Sentinel lymph node biopsy (SLNB) is a diagnostic staging procedure that aims to identify the first draining lymph node(s) from the primary tumor, the sentinel lymph nodes (SLN), as their histopathological status reflects the histopathological status of the rest of the nodal basin. The routine SLNB procedure consists of peritumoral injections with a technetium-99m [99mTc]-labelled radiotracer followed by lymphoscintigraphy and SPECT-CT imaging. Based on these imaging results, the identified SLNs are marked for surgical extirpation and are subjected to histopathological assessment. The routine SLNB procedure has proven to reliably stage the clinically negative neck in early-stage oral squamous cell carcinoma (OSCC). However, an infamous limitation arises in situations where SLNs are located in close vicinity of the tracer injection site. In these cases, the hotspot of the injection site can hide adjacent SLNs and hamper the discrimination between tracer injection site and SLNs (shine-through phenomenon). Therefore, technical developments are needed to bring the diagnostic accuracy of SLNB for early-stage OSCC to a higher level. This review evaluates novel SLNB imaging techniques for early-stage OSCC: MR lymphography, CT lymphography, PET lymphoscintigraphy and contrast-enhanced lymphosonography. Furthermore, their reported diagnostic accuracy is described and their relative merits, disadvantages and potential applications are outlined.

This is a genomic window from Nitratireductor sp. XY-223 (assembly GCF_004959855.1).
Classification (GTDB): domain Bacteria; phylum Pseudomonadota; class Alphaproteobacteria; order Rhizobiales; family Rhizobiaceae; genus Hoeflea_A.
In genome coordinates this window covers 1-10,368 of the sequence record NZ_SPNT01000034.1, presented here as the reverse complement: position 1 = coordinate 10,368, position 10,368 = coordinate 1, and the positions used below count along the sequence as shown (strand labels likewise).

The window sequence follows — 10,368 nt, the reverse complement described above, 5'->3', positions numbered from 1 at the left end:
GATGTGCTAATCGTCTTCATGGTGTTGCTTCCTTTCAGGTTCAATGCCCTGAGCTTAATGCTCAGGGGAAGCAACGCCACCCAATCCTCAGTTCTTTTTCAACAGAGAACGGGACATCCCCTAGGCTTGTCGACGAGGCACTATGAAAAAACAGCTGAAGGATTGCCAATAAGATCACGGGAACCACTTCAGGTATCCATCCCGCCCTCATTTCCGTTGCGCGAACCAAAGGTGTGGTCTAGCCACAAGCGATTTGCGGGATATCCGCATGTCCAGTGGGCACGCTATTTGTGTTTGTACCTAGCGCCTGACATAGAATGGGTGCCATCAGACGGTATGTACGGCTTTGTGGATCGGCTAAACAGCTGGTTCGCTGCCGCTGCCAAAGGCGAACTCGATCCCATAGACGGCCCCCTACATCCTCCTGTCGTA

- Diagnostic imaging
- Lymphatic metastases
- Mouth neoplasms
- Sentinel lymph node biopsy
- Squamous cell carcinoma of head and neck